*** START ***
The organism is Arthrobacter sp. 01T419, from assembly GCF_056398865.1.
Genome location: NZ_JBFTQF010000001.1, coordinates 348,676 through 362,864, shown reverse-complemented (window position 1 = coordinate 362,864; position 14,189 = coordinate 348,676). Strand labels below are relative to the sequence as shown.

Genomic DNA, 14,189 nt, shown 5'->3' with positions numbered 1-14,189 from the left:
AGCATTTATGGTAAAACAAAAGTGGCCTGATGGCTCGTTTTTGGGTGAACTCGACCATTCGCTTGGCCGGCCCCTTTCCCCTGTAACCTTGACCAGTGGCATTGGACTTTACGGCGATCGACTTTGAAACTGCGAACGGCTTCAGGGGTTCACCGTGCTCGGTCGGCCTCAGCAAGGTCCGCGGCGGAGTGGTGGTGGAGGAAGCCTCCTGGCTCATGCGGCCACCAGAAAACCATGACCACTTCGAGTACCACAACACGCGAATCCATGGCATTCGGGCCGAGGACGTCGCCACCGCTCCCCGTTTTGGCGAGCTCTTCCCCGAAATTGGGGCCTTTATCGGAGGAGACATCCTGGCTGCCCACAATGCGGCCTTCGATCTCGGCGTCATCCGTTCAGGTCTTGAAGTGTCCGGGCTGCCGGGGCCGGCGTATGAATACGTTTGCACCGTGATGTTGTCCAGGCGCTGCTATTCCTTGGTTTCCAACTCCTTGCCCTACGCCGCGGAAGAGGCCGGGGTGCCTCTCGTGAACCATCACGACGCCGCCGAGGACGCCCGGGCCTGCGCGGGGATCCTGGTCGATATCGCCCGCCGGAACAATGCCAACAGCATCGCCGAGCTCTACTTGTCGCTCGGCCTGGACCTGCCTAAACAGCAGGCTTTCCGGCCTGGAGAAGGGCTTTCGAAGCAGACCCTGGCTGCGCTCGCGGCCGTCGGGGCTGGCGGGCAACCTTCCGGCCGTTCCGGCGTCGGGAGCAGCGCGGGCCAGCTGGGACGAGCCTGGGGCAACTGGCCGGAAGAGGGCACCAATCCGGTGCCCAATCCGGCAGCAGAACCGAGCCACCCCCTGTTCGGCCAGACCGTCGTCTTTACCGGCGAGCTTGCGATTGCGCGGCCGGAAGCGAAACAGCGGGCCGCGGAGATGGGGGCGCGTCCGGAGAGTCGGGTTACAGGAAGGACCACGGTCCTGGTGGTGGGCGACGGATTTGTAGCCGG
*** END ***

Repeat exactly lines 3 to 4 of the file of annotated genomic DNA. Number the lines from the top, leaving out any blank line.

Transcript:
Genomic DNA, 14,189 nt, shown 5'->3' with positions numbered 1-14,189 from the left:
AGCATTTATGGTAAAACAAAAGTGGCCTGATGGCTCGTTTTTGGGTGAACTCGACCATTCGCTTGGCCGGCCCCTTTCCCCTGTAACCTTGACCAGTGGCATTGGACTTTACGGCGATCGACTTTGAAACTGCGAACGGCTTCAGGGGTTCACCGTGCTCGGTCGGCCTCAGCAAGGTCCGCGGCGGAGTGGTGGTGGAGGAAGCCTCCTGGCTCATGCGGCCACCAGAAAACCATGACCACTTCGAGTACCACAACACGCGAATCCATGGCATTCGGGCCGAGGACGTCGCCACCGCTCCCCGTTTTGGCGAGCTCTTCCCCGAAATTGGGGCCTTTATCGGAGGAGACATCCTGGCTGCCCACAATGCGGCCTTCGATCTCGGCGTCATCCGTTCAGGTCTTGAAGTGTCCGGGCTGCCGGGGCCGGCGTATGAATACGTTTGCACCGTGATGTTGTCCAGGCGCTGCTATTCCTTGGTTTCCAACTCCTTGCCCTACGCCGCGGAAGAGGCCGGGGTGCCTCTCGTGAACCATCACGACGCCGCCGAGGACGCCCGGGCCTGCGCGGGGATCCTGGTCGATATCGCCCGCCGGAACAATGCCAACAGCATCGCCGAGCTCTACTTGTCGCTCGGCCTGGACCTGCCTAAACAGCAGGCTTTCCGGCCTGGAGAAGGGCTTTCGAAGCAGACCCTGGCTGCGCTCGCGGCCGTCGGGGCTGGCGGGCAACCTTCCGGCCGTTCCGGCGTCGGGAGCAGCGCGGGCCAGCTGGGACGAGCCTGGGGCAACTGGCCGGAAGAGGGCACCAATCCGGTGCCCAATCCGGCAGCAGAACCGAGCCACCCCCTGTTCGGCCAGACCGTCGTCTTTACCGGCGAGCTTGCGATTGCGCGGCCGGAAGCGAAACAGCGGGCCGCGGAGATGGGGGCGCGTCCGGAGAGTCGGGTTACAGGAAGGACCACGGTCCTGGTGGTGGGCGACGGATTTGTAGCCGG